By Madey Jacks

“Maleficent,” “Wicked” and “Cinderella” are prime examples of the remake revolution. Although these remakes present the basic plot of the originals, they alter the storyline enough to force audiences to question the motives and personalities of characters.

Just as the Yellow Brick Road was before Dorothy, spoilers are before you.

Besides entertainment, what do these remakes offer? Audiences experience the other side of the story, the second story. While the characters themselves remained the same, these remakes reveal enough of some characters’ personalities to have a cast of new characters with the same name. By analyzing the original characters in one of these remakes, viewers can attain a deeper understanding of the motivations of the characters.

As “Maleficent” unfolds, the audience is captured by Maleficent’s blossoming childhood romance ruined by greed. Maleficent’s innocence and tender personality are ravished by her love’s betrayal. In retribution for her loss, she retaliates against the daughter of her beloved King Stefan–Aurora. In the greatest twist of all, it was not the kiss of a prince that saved the beauty, but that of a regretful Maleficent.

Instead of throwing common damsel-in-distress stereotypes at moviegoers, “Maleficent” presented a world in which true love conquers your mistakes. The run-of-the-mill princess movie is remade into a tale of emotionally-fueled mistakes and the value of repentance.

As a child I was never in favor of the movies that followed harsh gender stereotypes. I understood that women were treated as property in the time period in which “Sleeping Beauty” is set, but I was unsatisfied with this motif defining the story of every original Disney princess movie. Villains could be powerful men or women but the hero was never to be a woman. Instead of being enchanted by the fairies’ sleeping spell, I was entranced with Maleficent’s innocence transformed into villainy which led to her heroism.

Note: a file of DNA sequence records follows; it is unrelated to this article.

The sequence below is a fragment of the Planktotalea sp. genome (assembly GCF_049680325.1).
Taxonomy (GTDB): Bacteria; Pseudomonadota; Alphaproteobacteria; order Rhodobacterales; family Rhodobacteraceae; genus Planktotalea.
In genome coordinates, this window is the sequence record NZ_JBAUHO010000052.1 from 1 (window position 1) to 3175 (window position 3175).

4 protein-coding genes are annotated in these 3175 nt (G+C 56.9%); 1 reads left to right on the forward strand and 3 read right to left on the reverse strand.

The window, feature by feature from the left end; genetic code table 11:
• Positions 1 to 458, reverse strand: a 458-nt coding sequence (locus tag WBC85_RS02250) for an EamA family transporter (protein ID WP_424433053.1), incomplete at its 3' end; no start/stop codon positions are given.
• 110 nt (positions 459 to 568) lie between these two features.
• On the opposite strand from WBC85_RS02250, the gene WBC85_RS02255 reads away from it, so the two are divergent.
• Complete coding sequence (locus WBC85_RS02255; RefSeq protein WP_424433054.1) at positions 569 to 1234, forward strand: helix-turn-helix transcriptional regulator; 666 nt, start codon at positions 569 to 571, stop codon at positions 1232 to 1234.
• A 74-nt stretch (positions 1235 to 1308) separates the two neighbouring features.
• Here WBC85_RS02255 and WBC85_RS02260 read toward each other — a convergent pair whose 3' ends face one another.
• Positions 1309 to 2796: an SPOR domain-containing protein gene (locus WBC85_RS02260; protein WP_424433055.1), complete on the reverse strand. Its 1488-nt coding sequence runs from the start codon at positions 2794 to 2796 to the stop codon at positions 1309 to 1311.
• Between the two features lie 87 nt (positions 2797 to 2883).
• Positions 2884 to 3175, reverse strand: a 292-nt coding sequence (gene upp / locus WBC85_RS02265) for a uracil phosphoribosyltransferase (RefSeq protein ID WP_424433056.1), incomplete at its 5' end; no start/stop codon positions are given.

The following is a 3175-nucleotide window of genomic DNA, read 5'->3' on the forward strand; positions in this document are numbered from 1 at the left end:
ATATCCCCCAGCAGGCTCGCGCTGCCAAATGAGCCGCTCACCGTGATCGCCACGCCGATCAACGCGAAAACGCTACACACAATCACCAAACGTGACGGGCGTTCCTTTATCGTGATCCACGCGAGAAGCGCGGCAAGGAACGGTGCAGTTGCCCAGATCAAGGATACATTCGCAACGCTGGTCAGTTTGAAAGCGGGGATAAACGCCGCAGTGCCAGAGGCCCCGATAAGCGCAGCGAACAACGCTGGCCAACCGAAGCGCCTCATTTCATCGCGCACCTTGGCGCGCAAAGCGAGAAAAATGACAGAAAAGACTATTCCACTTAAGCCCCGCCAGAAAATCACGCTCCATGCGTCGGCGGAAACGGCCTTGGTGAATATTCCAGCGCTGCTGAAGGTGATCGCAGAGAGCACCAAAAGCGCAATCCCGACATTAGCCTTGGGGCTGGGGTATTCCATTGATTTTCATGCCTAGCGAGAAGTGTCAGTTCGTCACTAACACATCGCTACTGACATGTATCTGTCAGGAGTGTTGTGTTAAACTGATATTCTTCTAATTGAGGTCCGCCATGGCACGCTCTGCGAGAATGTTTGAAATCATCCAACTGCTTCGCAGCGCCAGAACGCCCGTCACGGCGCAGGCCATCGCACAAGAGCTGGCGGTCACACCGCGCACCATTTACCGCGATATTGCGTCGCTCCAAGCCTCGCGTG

“Wicked” begins as the munchkins celebrate the death of the Wicked Witch of the West and lures the audience into believing that the upcoming events will not affect the witch’s demise. While Elphaba, The Wicked Witch of the West, and Glinda, The Good Witch, progress from absolutely loathing each other to forming a valuable friendship, the Wizard of Oz cooks up his own ill-intended plans.

“Wicked” reveals the consequences that fully trusting those with an excessive amount of authority can have on their scapegoats. The play encourages the audience to justly consider both sides of a conflict and teaches about the fallacies of human motivations. The morals of the only human in Oz, the Wizard, are warped so that he can serve as a metaphor for human motivations.

Unlike “Maleficent” and “Sleeping Beauty,” I was certain that “Wicked” would feature Dorothy as the hero. I was gleefully proven wrong; Elphaba, through her “demise,” was able to save Oz from the tyranny of the Wizard. “Wicked” challenged the concept that those with authority are trustworthy and that those under them should remain submissive. I had never liked the Wizard; his theatrics and brashness were too much, even for his good deeds to compensate. So when “Wicked” displayed him as a gilded individual, I rejoiced.   

Much like how the Fairy Godmother transformed Cinderella, Disney has reworked its magic on this classic. “Cinderella” presents a similar tale to Disney’s 1950 “Cinderella,” but it provides a greater understanding of the Evil Stepmother. The events that transpire stay true to the animated version, but one scene lets the audience understand Stepmother so much more.
During a party Cinderella and her father discuss how much they miss her mother and the Evil Stepmother listens in. Although she and her daughters were materialistic and self-absorbed before this incident, she distances herself from the father-daughter duo. Stepmother’s emotionless relationship with Cinderella reaches it climax after her husband dies. Instead of showing concern for Cinderella’s well-being, she frets over the family’s finances and forces Cinderella into servitude.

While the stepmother’s reaction to Cinderella remains the same in both movies, it is the motivations behind the wicked woman’s actions that have the opportunity to teach the audience about life. Yes, her actions were shallow, but they were the result of being widowed two times and believing that her last husband did not value her. Human emotions are a tricky beast to conquer and they offer no proper excuse for mistreating others, but this complexity gives outsiders the opportunity to attempt to comprehend what the other is undergoing.

While Cinderella followed the plot of Disney’s first Cinderella, it deviates from the typical princess story. Cinderella didn’t just attend ball to meet prince, but she yearned to participate in a kingdom wide event. The live-action Cinderella makes the distinction clear: Cinderella’s determination saved her, the prince simply fell in love with her.

These remakes have proven to audiences that there is more to the original story and that everyone has their side to tell. But these remakes only transcend entertainment if audience members can grasp the morals that are present.